ESPN Tennis: Jelena Jankovic
October, 24, 2013
By Matt Wilansky | ESPN.com
Before Li Na had stepped onto the court to face Jelena Jankovic at the prestigious WTA Championships, she had only one thing on her mind: vacation.
Li said that because this is the final tournament of another long, draining year, her mind can’t help but drift to a place far away, one deprived of anything yellow, round and fuzzy. And let’s face it: Nothing says winning tennis quite like a daydreaming sojourn strolling along the Seine, spending time in one of the dazzling waterfront palazzos of Venice, Italy, or wherever Li decides to go. And for the record, she was mum on her plans.
Her priorities in order or not, Li’s mindset and, as it turns out, her game were right where they needed to be Thursday in Istanbul -- at least for the 2 hours, 11 minutes it took her to finally knock off Jankovic 6-3, 2-6, 6-3. Li improved to 2-0 in the round-robin stage of the year-enders with one more match to play before a potential appearance in the semifinals.
After three days of fairly routine matches, this encounter was the first three-setter of the WTA Championships. And by all accounts, it was a sloppy match marred by far more ebbs and flows than it did brilliant shot-making. Li more than doubled her unforced errors (45) to winners ratio (21), while Jankovic’s stats read 36 blunders to only 17 winners.
Ozan Kose/AFP/Getty ImagesLi Na didn't play pristine tennis, but she is in good position to advance in the year-ending championships.
"So, of course, it was tight, yeah, but at least is better than last two years," Li said. "Jelena always tough match because she's very good, different player, so I think today I was running a lot, forward and backward on the court. It's very tough match."
Li was helped by some stellar net play. Since hiring coach Carlos Rodriguez a little more than a year ago, Li has made a commitment to moving forward. That’s become a seminal part of a more aggressive game plan to help Li match up with today’s power hitters. Against Jankovic, Li came to net 23 times and won 19 of those points, which was the clear difference-maker in this match.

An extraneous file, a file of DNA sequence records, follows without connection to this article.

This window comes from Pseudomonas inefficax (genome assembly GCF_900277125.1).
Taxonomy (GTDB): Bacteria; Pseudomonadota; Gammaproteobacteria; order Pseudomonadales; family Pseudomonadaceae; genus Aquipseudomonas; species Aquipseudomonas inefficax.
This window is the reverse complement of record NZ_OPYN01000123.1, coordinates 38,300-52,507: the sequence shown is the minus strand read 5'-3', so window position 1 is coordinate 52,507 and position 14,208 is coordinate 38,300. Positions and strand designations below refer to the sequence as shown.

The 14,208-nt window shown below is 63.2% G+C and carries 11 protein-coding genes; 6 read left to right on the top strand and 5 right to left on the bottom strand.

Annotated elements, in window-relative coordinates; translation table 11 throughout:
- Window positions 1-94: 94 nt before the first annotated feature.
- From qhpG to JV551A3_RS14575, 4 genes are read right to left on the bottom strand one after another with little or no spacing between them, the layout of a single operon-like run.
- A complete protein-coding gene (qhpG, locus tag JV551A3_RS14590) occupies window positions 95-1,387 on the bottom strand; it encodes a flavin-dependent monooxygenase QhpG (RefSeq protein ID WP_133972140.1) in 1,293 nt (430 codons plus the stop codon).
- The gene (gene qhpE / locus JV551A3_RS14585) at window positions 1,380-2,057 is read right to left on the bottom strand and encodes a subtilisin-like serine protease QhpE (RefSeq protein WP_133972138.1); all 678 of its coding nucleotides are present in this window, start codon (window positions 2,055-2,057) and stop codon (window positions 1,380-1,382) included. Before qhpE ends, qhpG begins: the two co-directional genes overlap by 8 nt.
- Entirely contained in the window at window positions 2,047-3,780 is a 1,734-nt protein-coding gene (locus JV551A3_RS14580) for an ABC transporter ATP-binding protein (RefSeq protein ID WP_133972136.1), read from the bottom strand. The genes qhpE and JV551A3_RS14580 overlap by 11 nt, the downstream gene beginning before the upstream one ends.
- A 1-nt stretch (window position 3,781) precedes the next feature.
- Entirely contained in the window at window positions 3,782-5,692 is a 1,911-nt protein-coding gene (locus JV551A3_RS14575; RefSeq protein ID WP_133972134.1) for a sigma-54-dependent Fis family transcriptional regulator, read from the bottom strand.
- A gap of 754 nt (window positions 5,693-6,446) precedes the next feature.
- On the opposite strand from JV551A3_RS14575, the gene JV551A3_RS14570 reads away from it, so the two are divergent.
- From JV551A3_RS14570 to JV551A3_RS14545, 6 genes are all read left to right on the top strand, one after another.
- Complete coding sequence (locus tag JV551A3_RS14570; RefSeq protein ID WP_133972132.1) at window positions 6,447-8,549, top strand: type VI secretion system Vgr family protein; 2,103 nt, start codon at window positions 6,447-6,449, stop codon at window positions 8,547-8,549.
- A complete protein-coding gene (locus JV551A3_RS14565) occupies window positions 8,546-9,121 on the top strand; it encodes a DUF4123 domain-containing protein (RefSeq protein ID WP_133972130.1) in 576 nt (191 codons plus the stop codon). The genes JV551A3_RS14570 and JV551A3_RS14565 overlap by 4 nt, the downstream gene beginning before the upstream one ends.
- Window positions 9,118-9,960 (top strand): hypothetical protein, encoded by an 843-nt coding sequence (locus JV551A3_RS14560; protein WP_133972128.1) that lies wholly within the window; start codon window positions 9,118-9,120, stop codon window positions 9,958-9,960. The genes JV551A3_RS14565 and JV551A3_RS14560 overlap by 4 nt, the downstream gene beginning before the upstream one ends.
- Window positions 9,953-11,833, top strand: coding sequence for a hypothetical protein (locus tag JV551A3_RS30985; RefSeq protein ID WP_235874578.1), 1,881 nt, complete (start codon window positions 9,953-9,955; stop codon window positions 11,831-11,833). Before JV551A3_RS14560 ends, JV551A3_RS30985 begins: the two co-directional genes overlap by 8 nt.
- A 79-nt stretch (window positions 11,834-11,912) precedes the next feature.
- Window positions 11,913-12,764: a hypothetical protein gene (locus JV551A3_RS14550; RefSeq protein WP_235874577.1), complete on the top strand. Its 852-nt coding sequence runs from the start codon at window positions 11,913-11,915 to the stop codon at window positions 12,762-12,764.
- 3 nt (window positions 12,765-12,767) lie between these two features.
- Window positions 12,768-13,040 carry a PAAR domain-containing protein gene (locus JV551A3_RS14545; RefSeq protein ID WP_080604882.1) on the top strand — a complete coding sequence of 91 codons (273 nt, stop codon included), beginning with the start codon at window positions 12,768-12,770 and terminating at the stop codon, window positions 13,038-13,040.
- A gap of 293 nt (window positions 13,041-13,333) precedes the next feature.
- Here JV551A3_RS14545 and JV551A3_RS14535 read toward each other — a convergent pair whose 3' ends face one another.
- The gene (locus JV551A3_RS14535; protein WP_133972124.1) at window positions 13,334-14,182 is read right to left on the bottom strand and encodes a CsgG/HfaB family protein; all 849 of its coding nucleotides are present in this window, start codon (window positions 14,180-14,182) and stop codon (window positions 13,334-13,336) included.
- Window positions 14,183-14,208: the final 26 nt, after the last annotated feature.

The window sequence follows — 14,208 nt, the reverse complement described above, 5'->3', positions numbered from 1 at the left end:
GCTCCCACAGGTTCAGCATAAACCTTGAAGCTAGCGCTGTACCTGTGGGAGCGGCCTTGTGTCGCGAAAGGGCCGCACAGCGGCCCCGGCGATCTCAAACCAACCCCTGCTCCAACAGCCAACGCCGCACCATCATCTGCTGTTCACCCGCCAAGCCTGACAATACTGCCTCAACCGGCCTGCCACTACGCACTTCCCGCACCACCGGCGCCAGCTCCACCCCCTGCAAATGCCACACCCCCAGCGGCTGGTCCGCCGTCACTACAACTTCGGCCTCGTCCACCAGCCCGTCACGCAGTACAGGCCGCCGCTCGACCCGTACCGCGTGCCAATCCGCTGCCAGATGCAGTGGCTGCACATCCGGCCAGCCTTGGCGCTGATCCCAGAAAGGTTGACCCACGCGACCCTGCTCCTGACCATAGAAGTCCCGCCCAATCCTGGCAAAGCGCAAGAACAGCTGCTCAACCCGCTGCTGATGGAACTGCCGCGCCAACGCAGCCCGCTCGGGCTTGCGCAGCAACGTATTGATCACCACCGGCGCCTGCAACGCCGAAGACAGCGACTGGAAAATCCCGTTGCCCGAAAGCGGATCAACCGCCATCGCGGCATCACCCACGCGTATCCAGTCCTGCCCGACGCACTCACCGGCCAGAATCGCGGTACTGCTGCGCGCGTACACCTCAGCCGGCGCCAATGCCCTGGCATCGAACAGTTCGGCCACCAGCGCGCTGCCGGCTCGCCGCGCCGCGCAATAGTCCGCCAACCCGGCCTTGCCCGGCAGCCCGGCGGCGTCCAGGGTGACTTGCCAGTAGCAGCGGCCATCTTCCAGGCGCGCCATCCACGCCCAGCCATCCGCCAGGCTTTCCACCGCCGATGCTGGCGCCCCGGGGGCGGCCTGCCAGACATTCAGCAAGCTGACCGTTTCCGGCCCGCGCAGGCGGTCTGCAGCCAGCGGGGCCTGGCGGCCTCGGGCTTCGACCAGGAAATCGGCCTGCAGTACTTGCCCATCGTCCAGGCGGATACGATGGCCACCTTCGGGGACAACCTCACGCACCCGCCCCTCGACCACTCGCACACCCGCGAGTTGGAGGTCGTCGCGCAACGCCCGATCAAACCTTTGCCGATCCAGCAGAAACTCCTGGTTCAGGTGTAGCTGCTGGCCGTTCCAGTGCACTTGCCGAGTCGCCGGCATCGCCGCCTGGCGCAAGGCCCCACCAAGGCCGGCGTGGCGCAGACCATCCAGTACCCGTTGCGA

In her on-court interview, Li said that “today wasn’t only about technique.” It was one that demanded focus, as taxing an ask as it is this time of year, at the right times.
Li’s final group contest will come against Victoria Azarenka, who looked anything like a world No. 2 in her last match, a loss to Jankovic, on Wednesday. Azarenka hasn’t tried to conceal her fatigue. Her unvarnished admission after that match that she is pretty much mentally and physically fried makes you wonder if she really wants to be in Istanbul at all. In other words, Li’s yearning to be elsewhere aside, she might be considered the favorite.
If Li can get by Azarenka, she’d become the 10th player to sweep the group stage since 2003. The past four players who have pulled off this feat (including Serena Williams twice) all won the WTA Championships. Williams did it last year and Petra Kvitova two years ago, when she played primo tennis en route to the title, a run that also led her to a Fed Cup championship a week later.
"I mean, if I lose the easy tomorrow, maybe [I have] no chance?," Li said. "I don't know. So still have to fight tomorrow, one more round for the group."
Jankovic played a feisty match. It was far more competitive than the last time she played Li, which was earlier this year at the US Open, where Li won 15 straight points en route to a 6-3, 6-0 57-minute drubbing.
“Today we had a great fight,” Jankovic said. “We both fought very well, and I managed to come back in the second set and played really well there, served much better.
“In the third set, it was just a couple of points. I got broken in that game. She lobbed me, and the ball went on the line. That was some few crucial points in that stage at the end of that third set and made a difference.”
Nothing ever seems to come routinely for the Serbian star, whether it’s her unique ability to play long matches when they shouldn’t be or her penchant for drama. And because of her history of histrionics, Jankovic can also be the victim of taking a bad rap when it’s not necessarily warranted. She has worked vigilantly to get back into the upper crust of the tennis world.
Jankovic, who finished 2008 as the top-ranked player in the world, fell to No. 22 a year ago, and the reality is that she wasn’t a player we recently paid particular attention to in terms of Grand Slam success.
But her ebullience and appreciation of being part of the year-end championships again is obvious. She’s committed to winning, even if she doesn’t.
"It's not surprise because [Jankovic] was former No. 1, so she has the level to be the top 10," Li said. "Maybe now she get more confident."
Despite the loss, the good news for Jankovic is that she has a pretty good chance of reaching the final four in Istanbul. On Friday, she’ll play her last round-robin match against Sara Errani, who is the weakest player in their group. If Jankovic wins, and Li beats Azarenka, Jankovic will advance. If Jankovic and Azarenka win, there will be a logjam atop the white group, which means the two players with the highest percentage of sets won will go through. Confused yet?
But it was Li who put herself into a prime position to reach Saturday’s semifinals. There is also a chance she can overtake Maria Sharapova and Agnieszka Radwanska to move to No. 3 in the world if she reaches the final with a 3-0 round-robin record or wins the title. But that’s all gravy.
For now, Li only needs to worry about booking her flight to an exotic resort of her liking. That seems to be working quite nicely.